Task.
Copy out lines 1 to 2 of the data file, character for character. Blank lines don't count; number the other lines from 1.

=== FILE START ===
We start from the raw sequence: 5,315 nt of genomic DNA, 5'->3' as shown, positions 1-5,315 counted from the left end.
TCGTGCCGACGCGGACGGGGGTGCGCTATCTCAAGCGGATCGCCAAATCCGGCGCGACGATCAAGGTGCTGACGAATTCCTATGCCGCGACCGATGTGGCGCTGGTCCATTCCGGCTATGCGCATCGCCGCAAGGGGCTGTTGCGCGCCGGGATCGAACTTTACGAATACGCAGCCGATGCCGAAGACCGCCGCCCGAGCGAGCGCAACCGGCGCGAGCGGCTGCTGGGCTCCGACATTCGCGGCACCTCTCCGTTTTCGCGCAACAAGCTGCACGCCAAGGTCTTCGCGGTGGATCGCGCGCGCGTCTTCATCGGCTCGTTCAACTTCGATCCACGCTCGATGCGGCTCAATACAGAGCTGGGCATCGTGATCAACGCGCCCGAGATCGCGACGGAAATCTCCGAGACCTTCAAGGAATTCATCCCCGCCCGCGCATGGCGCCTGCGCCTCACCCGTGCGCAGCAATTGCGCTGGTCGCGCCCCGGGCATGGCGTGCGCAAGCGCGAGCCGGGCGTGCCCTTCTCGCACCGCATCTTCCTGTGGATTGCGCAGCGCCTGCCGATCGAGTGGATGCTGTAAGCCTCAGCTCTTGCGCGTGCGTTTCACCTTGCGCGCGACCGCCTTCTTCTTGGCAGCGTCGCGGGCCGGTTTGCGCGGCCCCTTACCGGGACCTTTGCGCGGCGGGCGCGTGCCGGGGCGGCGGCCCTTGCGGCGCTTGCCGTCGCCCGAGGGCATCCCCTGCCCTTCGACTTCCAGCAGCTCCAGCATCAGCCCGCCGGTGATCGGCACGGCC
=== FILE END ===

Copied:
We start from the raw sequence: 5,315 nt of genomic DNA, 5'->3' as shown, positions 1-5,315 counted from the left end.
TCGTGCCGACGCGGACGGGGGTGCGCTATCTCAAGCGGATCGCCAAATCCGGCGCGACGATCAAGGTGCTGACGAATTCCTATGCCGCGACCGATGTGGCGCTGGTCCATTCCGGCTATGCGCATCGCCGCAAGGGGCTGTTGCGCGCCGGGATCGAACTTTACGAATACGCAGCCGATGCCGAAGACCGCCGCCCGAGCGAGCGCAACCGGCGCGAGCGGCTGCTGGGCTCCGACATTCGCGGCACCTCTCCGTTTTCGCGCAACAAGCTGCACGCCAAGGTCTTCGCGGTGGATCGCGCGCGCGTCTTCATCGGCTCGTTCAACTTCGATCCACGCTCGATGCGGCTCAATACAGAGCTGGGCATCGTGATCAACGCGCCCGAGATCGCGACGGAAATCTCCGAGACCTTCAAGGAATTCATCCCCGCCCGCGCATGGCGCCTGCGCCTCACCCGTGCGCAGCAATTGCGCTGGTCGCGCCCCGGGCATGGCGTGCGCAAGCGCGAGCCGGGCGTGCCCTTCTCGCACCGCATCTTCCTGTGGATTGCGCAGCGCCTGCCGATCGAGTGGATGCTGTAAGCCTCAGCTCTTGCGCGTGCGTTTCACCTTGCGCGCGACCGCCTTCTTCTTGGCAGCGTCGCGGGCCGGTTTGCGCGGCCCCTTACCGGGACCTTTGCGCGGCGGGCGCGTGCCGGGGCGGCGGCCCTTGCGGCGCTTGCCGTCGCCCGAGGGCATCCCCTGCCCTTCGACTTCCAGCAGCTCCAGCATCAGCCCGCCGGTGATCGGCACGGCC